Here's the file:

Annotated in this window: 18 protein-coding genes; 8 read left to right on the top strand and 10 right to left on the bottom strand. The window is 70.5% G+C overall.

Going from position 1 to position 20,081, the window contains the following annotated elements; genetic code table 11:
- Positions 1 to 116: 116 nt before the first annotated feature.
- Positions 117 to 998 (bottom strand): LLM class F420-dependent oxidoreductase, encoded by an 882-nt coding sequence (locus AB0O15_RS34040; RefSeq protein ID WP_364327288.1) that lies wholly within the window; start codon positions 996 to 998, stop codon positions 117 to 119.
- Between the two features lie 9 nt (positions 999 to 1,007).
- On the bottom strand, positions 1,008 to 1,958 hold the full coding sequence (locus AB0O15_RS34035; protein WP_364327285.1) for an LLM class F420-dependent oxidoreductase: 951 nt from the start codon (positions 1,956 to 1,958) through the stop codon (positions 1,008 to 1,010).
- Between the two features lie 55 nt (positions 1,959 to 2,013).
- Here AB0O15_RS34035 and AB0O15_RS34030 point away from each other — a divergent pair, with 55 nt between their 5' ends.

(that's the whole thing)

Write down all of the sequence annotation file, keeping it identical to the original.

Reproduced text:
Annotated in this window: 18 protein-coding genes; 8 read left to right on the top strand and 10 right to left on the bottom strand. The window is 70.5% G+C overall.

Going from position 1 to position 20,081, the window contains the following annotated elements; genetic code table 11:
- Positions 1 to 116: 116 nt before the first annotated feature.
- Positions 117 to 998 (bottom strand): LLM class F420-dependent oxidoreductase, encoded by an 882-nt coding sequence (locus AB0O15_RS34040; RefSeq protein ID WP_364327288.1) that lies wholly within the window; start codon positions 996 to 998, stop codon positions 117 to 119.
- Between the two features lie 9 nt (positions 999 to 1,007).
- On the bottom strand, positions 1,008 to 1,958 hold the full coding sequence (locus AB0O15_RS34035; protein WP_364327285.1) for an LLM class F420-dependent oxidoreductase: 951 nt from the start codon (positions 1,956 to 1,958) through the stop codon (positions 1,008 to 1,010).
- Between the two features lie 55 nt (positions 1,959 to 2,013).
- Here AB0O15_RS34035 and AB0O15_RS34030 point away from each other — a divergent pair, with 55 nt between their 5' ends.